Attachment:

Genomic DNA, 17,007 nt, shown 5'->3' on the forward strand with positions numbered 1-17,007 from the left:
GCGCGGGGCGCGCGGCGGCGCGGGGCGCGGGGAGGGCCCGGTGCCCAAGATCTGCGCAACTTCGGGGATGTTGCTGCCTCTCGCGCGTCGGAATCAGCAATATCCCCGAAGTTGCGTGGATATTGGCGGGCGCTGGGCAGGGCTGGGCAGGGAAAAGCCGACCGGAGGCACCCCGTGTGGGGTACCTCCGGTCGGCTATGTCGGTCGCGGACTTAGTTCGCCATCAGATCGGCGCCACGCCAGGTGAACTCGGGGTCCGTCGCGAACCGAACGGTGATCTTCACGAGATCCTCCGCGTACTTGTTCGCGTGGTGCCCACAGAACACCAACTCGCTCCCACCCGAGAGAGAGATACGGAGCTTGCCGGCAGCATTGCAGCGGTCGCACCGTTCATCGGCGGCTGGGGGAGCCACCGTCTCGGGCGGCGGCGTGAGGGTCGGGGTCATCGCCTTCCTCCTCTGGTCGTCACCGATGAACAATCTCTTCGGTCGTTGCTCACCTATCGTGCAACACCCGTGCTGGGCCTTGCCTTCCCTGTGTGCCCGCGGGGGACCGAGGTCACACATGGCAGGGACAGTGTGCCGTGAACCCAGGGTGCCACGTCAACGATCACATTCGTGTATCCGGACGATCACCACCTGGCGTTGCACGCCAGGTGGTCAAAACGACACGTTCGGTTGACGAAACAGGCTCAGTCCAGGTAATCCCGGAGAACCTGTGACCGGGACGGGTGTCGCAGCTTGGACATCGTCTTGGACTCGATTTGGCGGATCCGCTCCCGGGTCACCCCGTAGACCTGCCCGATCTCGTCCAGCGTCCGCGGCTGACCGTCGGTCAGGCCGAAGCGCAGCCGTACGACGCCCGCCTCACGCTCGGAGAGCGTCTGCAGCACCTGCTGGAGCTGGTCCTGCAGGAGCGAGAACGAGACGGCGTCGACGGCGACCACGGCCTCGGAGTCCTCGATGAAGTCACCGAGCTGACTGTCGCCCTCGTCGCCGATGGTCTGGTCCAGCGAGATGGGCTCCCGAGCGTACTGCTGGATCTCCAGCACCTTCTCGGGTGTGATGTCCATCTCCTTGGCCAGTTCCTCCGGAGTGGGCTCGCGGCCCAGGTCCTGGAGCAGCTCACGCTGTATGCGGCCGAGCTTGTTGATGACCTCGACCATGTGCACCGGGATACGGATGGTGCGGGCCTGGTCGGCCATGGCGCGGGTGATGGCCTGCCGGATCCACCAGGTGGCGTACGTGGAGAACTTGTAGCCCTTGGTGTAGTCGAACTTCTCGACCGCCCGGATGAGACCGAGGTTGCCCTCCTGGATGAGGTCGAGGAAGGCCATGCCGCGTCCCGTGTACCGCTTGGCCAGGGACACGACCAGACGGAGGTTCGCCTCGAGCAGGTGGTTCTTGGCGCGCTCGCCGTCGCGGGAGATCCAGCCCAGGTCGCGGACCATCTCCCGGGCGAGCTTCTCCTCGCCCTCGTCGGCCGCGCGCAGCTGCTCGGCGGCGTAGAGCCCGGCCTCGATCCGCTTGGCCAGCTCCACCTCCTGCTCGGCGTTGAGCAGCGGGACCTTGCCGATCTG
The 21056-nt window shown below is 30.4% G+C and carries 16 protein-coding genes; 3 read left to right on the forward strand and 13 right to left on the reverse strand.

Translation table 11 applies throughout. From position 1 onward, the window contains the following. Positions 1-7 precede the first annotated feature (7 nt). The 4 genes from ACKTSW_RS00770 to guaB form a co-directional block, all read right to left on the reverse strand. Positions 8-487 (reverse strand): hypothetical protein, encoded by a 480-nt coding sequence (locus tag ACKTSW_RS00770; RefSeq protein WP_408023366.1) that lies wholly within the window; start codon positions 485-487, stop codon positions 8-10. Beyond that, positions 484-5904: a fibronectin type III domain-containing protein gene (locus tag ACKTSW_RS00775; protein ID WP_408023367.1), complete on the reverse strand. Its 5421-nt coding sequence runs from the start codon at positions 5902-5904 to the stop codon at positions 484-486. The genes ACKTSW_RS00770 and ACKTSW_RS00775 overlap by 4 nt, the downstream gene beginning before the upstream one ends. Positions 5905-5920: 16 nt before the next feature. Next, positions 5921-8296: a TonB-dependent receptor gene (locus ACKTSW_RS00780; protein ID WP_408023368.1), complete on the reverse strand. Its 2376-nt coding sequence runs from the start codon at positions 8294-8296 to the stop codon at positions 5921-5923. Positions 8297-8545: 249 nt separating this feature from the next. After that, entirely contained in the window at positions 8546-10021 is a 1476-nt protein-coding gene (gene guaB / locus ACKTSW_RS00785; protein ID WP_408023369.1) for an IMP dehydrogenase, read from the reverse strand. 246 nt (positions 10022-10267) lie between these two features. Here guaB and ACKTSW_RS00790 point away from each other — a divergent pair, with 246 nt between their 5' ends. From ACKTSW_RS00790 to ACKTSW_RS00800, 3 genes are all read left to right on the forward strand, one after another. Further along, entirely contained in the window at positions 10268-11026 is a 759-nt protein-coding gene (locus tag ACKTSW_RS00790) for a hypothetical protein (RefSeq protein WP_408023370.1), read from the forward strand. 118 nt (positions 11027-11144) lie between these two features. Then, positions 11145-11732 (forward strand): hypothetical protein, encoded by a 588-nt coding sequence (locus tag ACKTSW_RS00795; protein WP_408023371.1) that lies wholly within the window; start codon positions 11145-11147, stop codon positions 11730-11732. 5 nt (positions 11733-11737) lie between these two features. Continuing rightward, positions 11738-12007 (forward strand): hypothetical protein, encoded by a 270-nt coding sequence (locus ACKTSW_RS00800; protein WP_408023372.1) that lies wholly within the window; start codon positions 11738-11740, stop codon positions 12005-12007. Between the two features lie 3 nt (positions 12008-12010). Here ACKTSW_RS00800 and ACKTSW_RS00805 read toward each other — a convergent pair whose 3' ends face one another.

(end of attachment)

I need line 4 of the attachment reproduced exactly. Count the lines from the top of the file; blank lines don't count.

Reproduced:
Translation table 11 applies throughout. From position 1 onward, the window contains the following. Positions 1-7 precede the first annotated feature (7 nt). The 4 genes from ACKTSW_RS00770 to guaB form a co-directional block, all read right to left on the reverse strand. Positions 8-487 (reverse strand): hypothetical protein, encoded by a 480-nt coding sequence (locus tag ACKTSW_RS00770; RefSeq protein WP_408023366.1) that lies wholly within the window; start codon positions 485-487, stop codon positions 8-10. Beyond that, positions 484-5904: a fibronectin type III domain-containing protein gene (locus tag ACKTSW_RS00775; protein ID WP_408023367.1), complete on the reverse strand. Its 5421-nt coding sequence runs from the start codon at positions 5902-5904 to the stop codon at positions 484-486. The genes ACKTSW_RS00770 and ACKTSW_RS00775 overlap by 4 nt, the downstream gene beginning before the upstream one ends. Positions 5905-5920: 16 nt before the next feature. Next, positions 5921-8296: a TonB-dependent receptor gene (locus ACKTSW_RS00780; protein ID WP_408023368.1), complete on the reverse strand. Its 2376-nt coding sequence runs from the start codon at positions 8294-8296 to the stop codon at positions 5921-5923. Positions 8297-8545: 249 nt separating this feature from the next. After that, entirely contained in the window at positions 8546-10021 is a 1476-nt protein-coding gene (gene guaB / locus ACKTSW_RS00785; protein ID WP_408023369.1) for an IMP dehydrogenase, read from the reverse strand. 246 nt (positions 10022-10267) lie between these two features. Here guaB and ACKTSW_RS00790 point away from each other — a divergent pair, with 246 nt between their 5' ends. From ACKTSW_RS00790 to ACKTSW_RS00800, 3 genes are all read left to right on the forward strand, one after another. Further along, entirely contained in the window at positions 10268-11026 is a 759-nt protein-coding gene (locus tag ACKTSW_RS00790) for a hypothetical protein (RefSeq protein WP_408023370.1), read from the forward strand. 118 nt (positions 11027-11144) lie between these two features. Then, positions 11145-11732 (forward strand): hypothetical protein, encoded by a 588-nt coding sequence (locus tag ACKTSW_RS00795; protein WP_408023371.1) that lies wholly within the window; start codon positions 11145-11147, stop codon positions 11730-11732. 5 nt (positions 11733-11737) lie between these two features. Continuing rightward, positions 11738-12007 (forward strand): hypothetical protein, encoded by a 270-nt coding sequence (locus ACKTSW_RS00800; protein WP_408023372.1) that lies wholly within the window; start codon positions 11738-11740, stop codon positions 12005-12007. Between the two features lie 3 nt (positions 12008-12010). Here ACKTSW_RS00800 and ACKTSW_RS00805 read toward each other — a convergent pair whose 3' ends face one another.